Sunday, September 27, 2009

CORPORATION: common discount rate

What will happen to social and environmental values when they are subordinated to a common discount rate?
Let’s say a company owns a forest in which it has chosen for many generations to selectively harvest the trees. Because of its prudent management the company has very little debt, but it doesn’t earn enormous profits, either. It consistently delivers to its shareholders a 9 percent return on equity, considered below average for the forest products industry. Meanwhile, world financial markets have heated up. It is now possible to purchase AAA – rated bonds yielding eleven percent, which couldn’t happen at a worse time for the company, due to the fact that home building has declined because of high interest rates. Therefore the price of lumber is 30 percent lower than in previous years. Now our company’s return on equity is just 6 percent and its stock has been hammered by trader who no longer sees it as a valuable company to own. With its stock prices cut in half, shareholders angry, and analyst baying at the door, management does the ‘rational’ thing. It clear-ups large sections of the timber, raising not only its short term return on assets, but also investing the surplus funds where it can get a higher return that it did in the forest.
In short, the money the forest represented became more valuable than the forest itself. So the forest is gone, and the money it has earned has entered the international pool of capital, thereby putting just a little more pressure on the owner of another forest to convert their assets on the ground to cold cash. This positive feedback loop is the dilemma faced by all corporations. When long-term value is reduced to, or tantamount to, net present value, the corporation has only one choice if it is to maximise return for shareholders and attain returns greater than the discounted rate of capital growth as expressed in financial markets. Money and only money, decides what is valuable, and why. Who determines that it is time for an ancient forest that yields only 4 percent on equity to become the flooring for suburban homes, or in the case of virgin timber on the Olympic Peninsula, to become apple crates. No one, really. It is the not the social or personal choice. It is the market choice.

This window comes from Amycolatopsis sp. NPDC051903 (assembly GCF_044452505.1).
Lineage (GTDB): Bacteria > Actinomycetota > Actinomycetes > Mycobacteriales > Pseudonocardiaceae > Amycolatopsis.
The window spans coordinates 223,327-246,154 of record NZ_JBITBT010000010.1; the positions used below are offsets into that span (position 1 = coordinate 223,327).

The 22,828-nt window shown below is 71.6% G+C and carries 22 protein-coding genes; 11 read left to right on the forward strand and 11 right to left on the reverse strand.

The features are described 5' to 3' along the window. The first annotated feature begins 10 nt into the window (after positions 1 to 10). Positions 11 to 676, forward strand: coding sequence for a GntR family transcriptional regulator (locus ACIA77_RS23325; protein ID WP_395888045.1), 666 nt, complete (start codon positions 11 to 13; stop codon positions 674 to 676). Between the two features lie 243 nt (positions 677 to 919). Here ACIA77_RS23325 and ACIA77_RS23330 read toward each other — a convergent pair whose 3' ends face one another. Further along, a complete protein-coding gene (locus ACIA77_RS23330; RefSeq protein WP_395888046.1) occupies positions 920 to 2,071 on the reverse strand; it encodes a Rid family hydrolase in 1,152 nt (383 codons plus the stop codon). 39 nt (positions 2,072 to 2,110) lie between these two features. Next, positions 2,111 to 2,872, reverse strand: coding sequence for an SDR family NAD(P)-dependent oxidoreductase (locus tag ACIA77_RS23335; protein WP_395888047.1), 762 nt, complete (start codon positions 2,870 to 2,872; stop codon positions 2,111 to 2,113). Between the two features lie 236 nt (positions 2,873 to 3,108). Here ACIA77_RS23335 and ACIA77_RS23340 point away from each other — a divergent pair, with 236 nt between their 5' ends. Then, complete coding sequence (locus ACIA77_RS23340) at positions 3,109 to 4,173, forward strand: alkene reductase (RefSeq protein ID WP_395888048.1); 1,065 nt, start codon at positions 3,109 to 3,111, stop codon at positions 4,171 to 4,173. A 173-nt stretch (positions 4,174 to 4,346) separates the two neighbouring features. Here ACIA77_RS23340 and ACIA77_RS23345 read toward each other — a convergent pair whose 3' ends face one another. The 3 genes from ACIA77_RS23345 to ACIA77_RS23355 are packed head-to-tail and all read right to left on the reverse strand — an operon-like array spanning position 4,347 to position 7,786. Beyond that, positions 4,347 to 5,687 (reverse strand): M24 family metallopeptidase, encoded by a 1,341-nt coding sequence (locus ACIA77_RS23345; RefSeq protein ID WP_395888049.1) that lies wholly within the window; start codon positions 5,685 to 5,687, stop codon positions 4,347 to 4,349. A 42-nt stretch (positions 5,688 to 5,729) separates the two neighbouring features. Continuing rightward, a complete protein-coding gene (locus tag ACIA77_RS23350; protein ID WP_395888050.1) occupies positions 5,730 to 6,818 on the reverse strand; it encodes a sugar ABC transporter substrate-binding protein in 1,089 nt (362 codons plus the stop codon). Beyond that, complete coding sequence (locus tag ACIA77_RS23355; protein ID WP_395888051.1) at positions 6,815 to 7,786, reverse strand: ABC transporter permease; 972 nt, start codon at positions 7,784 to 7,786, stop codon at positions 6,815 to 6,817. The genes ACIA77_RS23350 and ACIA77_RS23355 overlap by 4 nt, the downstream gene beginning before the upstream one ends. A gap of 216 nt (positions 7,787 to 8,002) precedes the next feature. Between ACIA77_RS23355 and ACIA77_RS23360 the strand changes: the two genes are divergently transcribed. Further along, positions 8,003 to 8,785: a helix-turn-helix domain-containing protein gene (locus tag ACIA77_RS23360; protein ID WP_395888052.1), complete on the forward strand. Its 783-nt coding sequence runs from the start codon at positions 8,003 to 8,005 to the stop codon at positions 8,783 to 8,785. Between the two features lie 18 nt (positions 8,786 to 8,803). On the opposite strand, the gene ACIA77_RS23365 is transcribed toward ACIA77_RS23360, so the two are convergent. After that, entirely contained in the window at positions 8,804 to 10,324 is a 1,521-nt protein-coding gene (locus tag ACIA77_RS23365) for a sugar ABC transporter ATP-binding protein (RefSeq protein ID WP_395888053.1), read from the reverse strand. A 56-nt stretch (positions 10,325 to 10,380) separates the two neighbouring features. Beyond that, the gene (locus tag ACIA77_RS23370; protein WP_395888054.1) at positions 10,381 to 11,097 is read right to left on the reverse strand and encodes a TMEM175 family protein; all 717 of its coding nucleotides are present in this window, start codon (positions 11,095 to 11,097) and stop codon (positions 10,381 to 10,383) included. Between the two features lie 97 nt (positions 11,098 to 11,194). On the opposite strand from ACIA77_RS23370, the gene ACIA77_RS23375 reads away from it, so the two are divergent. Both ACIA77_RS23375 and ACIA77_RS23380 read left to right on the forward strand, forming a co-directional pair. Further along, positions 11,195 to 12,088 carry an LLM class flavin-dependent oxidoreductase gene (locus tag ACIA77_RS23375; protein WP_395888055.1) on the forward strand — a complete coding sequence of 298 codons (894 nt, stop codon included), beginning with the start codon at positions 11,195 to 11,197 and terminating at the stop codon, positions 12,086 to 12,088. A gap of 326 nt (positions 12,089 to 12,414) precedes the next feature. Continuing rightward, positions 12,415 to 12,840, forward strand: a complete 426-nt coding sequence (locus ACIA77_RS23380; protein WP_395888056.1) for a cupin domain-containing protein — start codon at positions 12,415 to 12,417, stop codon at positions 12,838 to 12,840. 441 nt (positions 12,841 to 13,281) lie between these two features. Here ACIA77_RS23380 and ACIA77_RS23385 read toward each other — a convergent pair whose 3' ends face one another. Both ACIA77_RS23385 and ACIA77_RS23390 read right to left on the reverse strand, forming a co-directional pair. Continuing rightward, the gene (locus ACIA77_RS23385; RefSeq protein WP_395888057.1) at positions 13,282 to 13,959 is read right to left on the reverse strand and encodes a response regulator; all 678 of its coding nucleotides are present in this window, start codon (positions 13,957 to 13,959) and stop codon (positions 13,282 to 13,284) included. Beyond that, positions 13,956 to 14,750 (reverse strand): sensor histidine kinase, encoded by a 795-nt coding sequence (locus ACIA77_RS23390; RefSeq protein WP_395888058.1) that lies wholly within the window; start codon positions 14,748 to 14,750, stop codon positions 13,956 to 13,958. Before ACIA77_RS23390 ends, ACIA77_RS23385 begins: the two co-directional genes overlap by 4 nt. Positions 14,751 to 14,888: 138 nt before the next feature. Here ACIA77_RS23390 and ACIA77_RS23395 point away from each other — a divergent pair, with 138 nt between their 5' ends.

What happens in GATT (General Agreement on Tariffs and Trade?)
Since its formation in 1948, the purpose of GATT has been to lower tariffs and trade barriers in order to stimulate international trade. Its origins can be traced to the Bretton Woods conference in 1944, where proposals and draft documents were created to serve as the basis of a precursor organisation, the International Trade Organisation. The ITO was originally designed to be an adjunct institution to the International Monetary Fund and the World Bank. At that time, and after the war, there was a widespread fear that the economic conditions that characterized the Depression and tariff-protected economic isolationism. On both accounts, trade liberalization was seen as a strong and vital remedy. Like the United Nations, the GATT organisation was seen as a potent force for multilateralism, although it would be an economic force rather than political. Its strength was that it was a forum for negotiation and accommodation that prevented legal and hostile actions between nations due to trade conflicts. In this sense, the GATT was an innovative if not a breakthrough institution in world history, having developed dispute-resolving mechanism that has proven durable and effective since it’s founding. From what it learns in this ongoing process of constant negotiation, the GATT council to the contrasting parties occasionally proposes “rounds” of talks aimed at further streamlining trade policies and eliminating protective barriers. For example, despite the seven prior rounds of GATT agreements, in 1985 a typical international transaction still required 360 different documents, while during the same year; the U.S Congress introduced over a hundred pieces of legislation that would place restrictions on imported goods.